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In the post-crisis world, no investor can afford to ignore macro considerations. But for global macro hedge funds, anticipating macroeconomic trends and their impact across different asset classes is their bread and butter. I was therefore eager to speak with John Brynjolfsson, the head of $700 million global macro hedge fund Armored Wolf. Prior to founding Armored Wolf, Brynjolfsson spent 19 years at PIMCO, where he launched and grew the Real Return platform from $0 to $80 billion in third-party assets.
I met John (@Brynjo on Twitter) in Armored Wolf's office in Irvine, Calif., where he showed me his amphitheater-style trading room in which the portfolio managers all sit facing a row of large flat screens displaying (among other things) the returns across the firm's different strategies. The atmosphere was not unlike a university library -- quiet and focused.
In part one of the interview, Brynjolfsson describes some of the challenges for investors inherent in the current environment, why the eurozone crisis is a source of opportunity, and three areas of opportunity he is looking at now. (Part two, which provides a rational investor's framework for gold, is here.)
Different world, different market
First, how has investing changed since the onset of the financial crisis?
John Brynjolfsson: Historically, investing has been all about identifying segments that would benefit from consumer demand or industrial investment and the management teams that were doing things right and investing in those and profiting from good insights. After 2008, the environment has been much more characterized by forecasting and predicting what the government, regulators, bailouts, international coalitions, the Fed and currency policy would do to various sectors of financial markets. Certain skills are needed for that -- they're a little different than other investing skills.
How does one deal with this kind of complexity? As Brynjolfsson explains, the market has taken a reductionist approach:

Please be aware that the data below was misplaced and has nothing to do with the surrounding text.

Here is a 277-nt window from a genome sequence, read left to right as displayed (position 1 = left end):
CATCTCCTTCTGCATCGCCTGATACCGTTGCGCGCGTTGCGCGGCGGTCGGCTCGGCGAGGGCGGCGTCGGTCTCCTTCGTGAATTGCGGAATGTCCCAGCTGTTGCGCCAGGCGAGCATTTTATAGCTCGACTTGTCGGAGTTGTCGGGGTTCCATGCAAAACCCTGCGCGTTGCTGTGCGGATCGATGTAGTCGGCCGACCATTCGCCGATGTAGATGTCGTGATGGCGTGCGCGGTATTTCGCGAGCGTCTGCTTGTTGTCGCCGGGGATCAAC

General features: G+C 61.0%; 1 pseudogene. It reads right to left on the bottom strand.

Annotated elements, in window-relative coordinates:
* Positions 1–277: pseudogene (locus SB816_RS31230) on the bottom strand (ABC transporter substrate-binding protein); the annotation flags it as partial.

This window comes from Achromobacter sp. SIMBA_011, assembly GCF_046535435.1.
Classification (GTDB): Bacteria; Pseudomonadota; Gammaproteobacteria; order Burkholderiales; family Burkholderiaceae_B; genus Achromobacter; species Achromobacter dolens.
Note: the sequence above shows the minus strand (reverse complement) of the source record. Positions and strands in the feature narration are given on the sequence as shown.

The challenge is that most of these variables we now feel or now observe are being driven by just one variable. The term that market participants have used is called risk on, risk off. So, when a major policy decision is made that is perceived by the market as being helpful, in terms of the more liquidity or some developments that suggest that investors are gaining confidence, what happens is all of these global markets trade together.
So, you can see this in the correlation data. For example, the correlation between an individual company in the S&P 500 and the S&P 500 Index (INDEX: ^GSPC ) as a whole historically has been between 40 and 60 percent. In recent years, over the past three years or four years, since 2008, that correlation has climbed very high, sometimes as high as 90 percent [see the graph below for the S&P 500's Implied Correlation Index in 2008.] And generally that correlation is higher. But it's not just higher between one company and the S&P 500. It's also higher between, let's say, commodities and equities.
Europe: Risks... and reward
Arguably the most important contributor to the risk-on/risk-off dynamic these days is the eurozone, which hosts a slow-burning crisis that provides the market with a constant stream of news flow and occasional flare-ups, as policymakers with different (and sometimes competing) interests struggle to come up with a solution. While most investors are focused on the risks the crisis presents, Brynjolfsson also sees opportunity: